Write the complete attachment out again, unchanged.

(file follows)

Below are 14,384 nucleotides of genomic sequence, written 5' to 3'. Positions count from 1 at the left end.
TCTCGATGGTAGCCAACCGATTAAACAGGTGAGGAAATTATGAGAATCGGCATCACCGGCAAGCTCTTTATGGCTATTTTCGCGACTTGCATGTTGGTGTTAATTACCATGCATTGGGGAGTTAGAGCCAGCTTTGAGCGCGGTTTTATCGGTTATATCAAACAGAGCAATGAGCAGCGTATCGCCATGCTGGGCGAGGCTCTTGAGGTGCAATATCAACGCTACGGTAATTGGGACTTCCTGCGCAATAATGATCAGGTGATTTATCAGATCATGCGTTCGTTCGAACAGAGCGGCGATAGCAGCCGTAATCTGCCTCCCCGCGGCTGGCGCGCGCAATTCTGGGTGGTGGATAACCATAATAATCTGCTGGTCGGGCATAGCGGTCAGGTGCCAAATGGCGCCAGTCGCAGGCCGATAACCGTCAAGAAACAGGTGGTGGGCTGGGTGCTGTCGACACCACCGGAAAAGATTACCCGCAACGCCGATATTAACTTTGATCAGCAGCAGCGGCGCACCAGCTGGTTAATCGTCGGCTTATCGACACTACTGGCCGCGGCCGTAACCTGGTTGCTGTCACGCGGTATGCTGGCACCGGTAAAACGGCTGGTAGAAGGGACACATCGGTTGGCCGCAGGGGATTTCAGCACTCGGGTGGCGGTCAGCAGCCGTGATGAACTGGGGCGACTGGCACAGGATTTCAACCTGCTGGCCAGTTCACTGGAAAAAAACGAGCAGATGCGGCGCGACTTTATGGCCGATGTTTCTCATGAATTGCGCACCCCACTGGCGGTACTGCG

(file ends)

Below are 14,384 nucleotides of genomic sequence, written 5' to 3'. Positions count from 1 at the left end.
TCTCGATGGTAGCCAACCGATTAAACAGGTGAGGAAATTATGAGAATCGGCATCACCGGCAAGCTCTTTATGGCTATTTTCGCGACTTGCATGTTGGTGTTAATTACCATGCATTGGGGAGTTAGAGCCAGCTTTGAGCGCGGTTTTATCGGTTATATCAAACAGAGCAATGAGCAGCGTATCGCCATGCTGGGCGAGGCTCTTGAGGTGCAATATCAACGCTACGGTAATTGGGACTTCCTGCGCAATAATGATCAGGTGATTTATCAGATCATGCGTTCGTTCGAACAGAGCGGCGATAGCAGCCGTAATCTGCCTCCCCGCGGCTGGCGCGCGCAATTCTGGGTGGTGGATAACCATAATAATCTGCTGGTCGGGCATAGCGGTCAGGTGCCAAATGGCGCCAGTCGCAGGCCGATAACCGTCAAGAAACAGGTGGTGGGCTGGGTGCTGTCGACACCACCGGAAAAGATTACCCGCAACGCCGATATTAACTTTGATCAGCAGCAGCGGCGCACCAGCTGGTTAATCGTCGGCTTATCGACACTACTGGCCGCGGCCGTAACCTGGTTGCTGTCACGCGGTATGCTGGCACCGGTAAAACGGCTGGTAGAAGGGACACATCGGTTGGCCGCAGGGGATTTCAGCACTCGGGTGGCGGTCAGCAGCCGTGATGAACTGGGGCGACTGGCACAGGATTTCAACCTGCTGGCCAGTTCACTGGAAAAAAACGAGCAGATGCGGCGCGACTTTATGGCCGATGTTTCTCATGAATTGCGCACCCCACTGGCGGTACTGCG